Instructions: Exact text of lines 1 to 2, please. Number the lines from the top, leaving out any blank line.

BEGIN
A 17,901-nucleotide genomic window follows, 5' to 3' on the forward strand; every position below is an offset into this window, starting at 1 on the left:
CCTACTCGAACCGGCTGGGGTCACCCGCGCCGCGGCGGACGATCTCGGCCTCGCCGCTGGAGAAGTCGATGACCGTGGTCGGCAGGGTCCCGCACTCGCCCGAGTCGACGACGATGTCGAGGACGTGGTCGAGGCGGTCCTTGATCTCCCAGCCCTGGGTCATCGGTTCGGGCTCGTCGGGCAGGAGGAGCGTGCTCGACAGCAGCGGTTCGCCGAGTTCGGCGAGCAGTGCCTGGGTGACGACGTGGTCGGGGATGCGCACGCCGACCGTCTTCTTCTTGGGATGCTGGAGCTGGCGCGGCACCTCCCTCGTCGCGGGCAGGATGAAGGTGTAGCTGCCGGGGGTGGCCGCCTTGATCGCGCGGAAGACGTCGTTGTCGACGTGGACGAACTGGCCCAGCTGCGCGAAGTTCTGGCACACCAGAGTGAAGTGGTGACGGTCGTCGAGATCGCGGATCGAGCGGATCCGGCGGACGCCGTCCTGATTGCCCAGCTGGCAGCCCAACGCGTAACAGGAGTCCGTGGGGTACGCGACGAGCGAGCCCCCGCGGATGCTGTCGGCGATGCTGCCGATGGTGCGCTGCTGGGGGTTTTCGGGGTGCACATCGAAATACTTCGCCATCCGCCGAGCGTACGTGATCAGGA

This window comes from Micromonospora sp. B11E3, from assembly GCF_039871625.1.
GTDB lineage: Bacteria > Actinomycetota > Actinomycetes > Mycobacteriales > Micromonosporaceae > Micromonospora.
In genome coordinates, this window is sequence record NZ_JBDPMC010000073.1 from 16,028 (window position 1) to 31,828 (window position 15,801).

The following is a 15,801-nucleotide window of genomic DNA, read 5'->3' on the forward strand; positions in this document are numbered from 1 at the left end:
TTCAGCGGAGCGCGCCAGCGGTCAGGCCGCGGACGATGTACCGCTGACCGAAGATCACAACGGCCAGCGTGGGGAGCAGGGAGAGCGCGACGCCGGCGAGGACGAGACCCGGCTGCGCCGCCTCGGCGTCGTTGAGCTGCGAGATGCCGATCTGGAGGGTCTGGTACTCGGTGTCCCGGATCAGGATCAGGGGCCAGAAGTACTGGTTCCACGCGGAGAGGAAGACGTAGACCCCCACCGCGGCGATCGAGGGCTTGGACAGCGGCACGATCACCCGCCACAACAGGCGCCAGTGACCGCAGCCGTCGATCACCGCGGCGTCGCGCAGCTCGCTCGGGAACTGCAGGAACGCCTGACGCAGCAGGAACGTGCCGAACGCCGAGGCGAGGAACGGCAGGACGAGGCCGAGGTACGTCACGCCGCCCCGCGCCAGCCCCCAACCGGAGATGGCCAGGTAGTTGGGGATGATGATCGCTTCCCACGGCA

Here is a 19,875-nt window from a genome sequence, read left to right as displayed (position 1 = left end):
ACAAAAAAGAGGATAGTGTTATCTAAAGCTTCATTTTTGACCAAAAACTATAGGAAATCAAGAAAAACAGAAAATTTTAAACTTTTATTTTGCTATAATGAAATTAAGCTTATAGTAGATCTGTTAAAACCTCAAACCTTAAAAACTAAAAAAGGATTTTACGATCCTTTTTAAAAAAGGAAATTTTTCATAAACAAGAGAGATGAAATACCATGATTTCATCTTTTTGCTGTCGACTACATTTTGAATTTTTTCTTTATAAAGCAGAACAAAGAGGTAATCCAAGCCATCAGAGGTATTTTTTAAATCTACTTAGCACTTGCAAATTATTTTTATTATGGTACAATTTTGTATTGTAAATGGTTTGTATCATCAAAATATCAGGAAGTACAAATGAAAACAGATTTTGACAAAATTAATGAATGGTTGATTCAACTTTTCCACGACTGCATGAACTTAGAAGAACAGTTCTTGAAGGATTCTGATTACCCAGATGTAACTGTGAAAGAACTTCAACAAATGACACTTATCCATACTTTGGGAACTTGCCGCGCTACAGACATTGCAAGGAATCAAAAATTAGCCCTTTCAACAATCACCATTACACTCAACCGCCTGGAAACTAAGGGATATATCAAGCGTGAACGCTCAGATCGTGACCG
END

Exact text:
A 17,901-nucleotide genomic window follows, 5' to 3' on the forward strand; every position below is an offset into this window, starting at 1 on the left:
CCTACTCGAACCGGCTGGGGTCACCCGCGCCGCGGCGGACGATCTCGGCCTCGCCGCTGGAGAAGTCGATGACCGTGGTCGGCAGGGTCCCGCACTCGCCCGAGTCGACGACGATGTCGAGGACGTGGTCGAGGCGGTCCTTGATCTCCCAGCCCTGGGTCATCGGTTCGGGCTCGTCGGGCAGGAGGAGCGTGCTCGACAGCAGCGGTTCGCCGAGTTCGGCGAGCAGTGCCTGGGTGACGACGTGGTCGGGGATGCGCACGCCGACCGTCTTCTTCTTGGGATGCTGGAGCTGGCGCGGCACCTCCCTCGTCGCGGGCAGGATGAAGGTGTAGCTGCCGGGGGTGGCCGCCTTGATCGCGCGGAAGACGTCGTTGTCGACGTGGACGAACTGGCCCAGCTGCGCGAAGTTCTGGCACACCAGAGTGAAGTGGTGACGGTCGTCGAGATCGCGGATCGAGCGGATCCGGCGGACGCCGTCCTGATTGCCCAGCTGGCAGCCCAACGCGTAACAGGAGTCCGTGGGGTACGCGACGAGCGAGCCCCCGCGGATGCTGTCGGCGATGCTGCCGATGGTGCGCTGCTGGGGGTTTTCGGGGTGCACATCGAAATACTTCGCCATCCGCCGAGCGTACGTGATCAGGA